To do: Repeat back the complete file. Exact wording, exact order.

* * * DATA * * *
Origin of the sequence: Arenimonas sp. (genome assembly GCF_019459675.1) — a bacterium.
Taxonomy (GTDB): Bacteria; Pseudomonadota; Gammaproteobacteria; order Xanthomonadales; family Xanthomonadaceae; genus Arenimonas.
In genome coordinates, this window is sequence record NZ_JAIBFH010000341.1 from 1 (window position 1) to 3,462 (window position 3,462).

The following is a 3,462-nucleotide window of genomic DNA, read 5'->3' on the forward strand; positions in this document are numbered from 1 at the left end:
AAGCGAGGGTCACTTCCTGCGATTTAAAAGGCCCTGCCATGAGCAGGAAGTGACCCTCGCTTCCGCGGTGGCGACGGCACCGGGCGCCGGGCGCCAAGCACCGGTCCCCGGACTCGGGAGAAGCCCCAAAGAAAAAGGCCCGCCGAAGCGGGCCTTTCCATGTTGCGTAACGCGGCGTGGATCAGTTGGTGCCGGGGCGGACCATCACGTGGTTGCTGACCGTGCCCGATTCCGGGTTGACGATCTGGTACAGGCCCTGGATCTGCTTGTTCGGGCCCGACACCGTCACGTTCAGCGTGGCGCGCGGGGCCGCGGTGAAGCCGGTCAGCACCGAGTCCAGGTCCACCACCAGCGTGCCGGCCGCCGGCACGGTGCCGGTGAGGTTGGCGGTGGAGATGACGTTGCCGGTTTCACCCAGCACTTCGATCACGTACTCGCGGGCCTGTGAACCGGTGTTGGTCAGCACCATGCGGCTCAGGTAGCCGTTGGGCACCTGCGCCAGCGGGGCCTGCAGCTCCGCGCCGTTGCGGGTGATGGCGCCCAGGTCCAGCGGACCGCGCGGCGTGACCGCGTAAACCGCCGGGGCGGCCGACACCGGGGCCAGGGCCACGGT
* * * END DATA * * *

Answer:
Origin of the sequence: Arenimonas sp. (genome assembly GCF_019459675.1) — a bacterium.
Taxonomy (GTDB): Bacteria; Pseudomonadota; Gammaproteobacteria; order Xanthomonadales; family Xanthomonadaceae; genus Arenimonas.
In genome coordinates, this window is sequence record NZ_JAIBFH010000341.1 from 1 (window position 1) to 3,462 (window position 3,462).

The following is a 3,462-nucleotide window of genomic DNA, read 5'->3' on the forward strand; positions in this document are numbered from 1 at the left end:
AAGCGAGGGTCACTTCCTGCGATTTAAAAGGCCCTGCCATGAGCAGGAAGTGACCCTCGCTTCCGCGGTGGCGACGGCACCGGGCGCCGGGCGCCAAGCACCGGTCCCCGGACTCGGGAGAAGCCCCAAAGAAAAAGGCCCGCCGAAGCGGGCCTTTCCATGTTGCGTAACGCGGCGTGGATCAGTTGGTGCCGGGGCGGACCATCACGTGGTTGCTGACCGTGCCCGATTCCGGGTTGACGATCTGGTACAGGCCCTGGATCTGCTTGTTCGGGCCCGACACCGTCACGTTCAGCGTGGCGCGCGGGGCCGCGGTGAAGCCGGTCAGCACCGAGTCCAGGTCCACCACCAGCGTGCCGGCCGCCGGCACGGTGCCGGTGAGGTTGGCGGTGGAGATGACGTTGCCGGTTTCACCCAGCACTTCGATCACGTACTCGCGGGCCTGTGAACCGGTGTTGGTCAGCACCATGCGGCTCAGGTAGCCGTTGGGCACCTGCGCCAGCGGGGCCTGCAGCTCCGCGCCGTTGCGGGTGATGGCGCCCAGGTCCAGCGGACCGCGCGGCGTGACCGCGTAAACCGCCGGGGCGGCCGACACCGGGGCCAGGGCCACGGT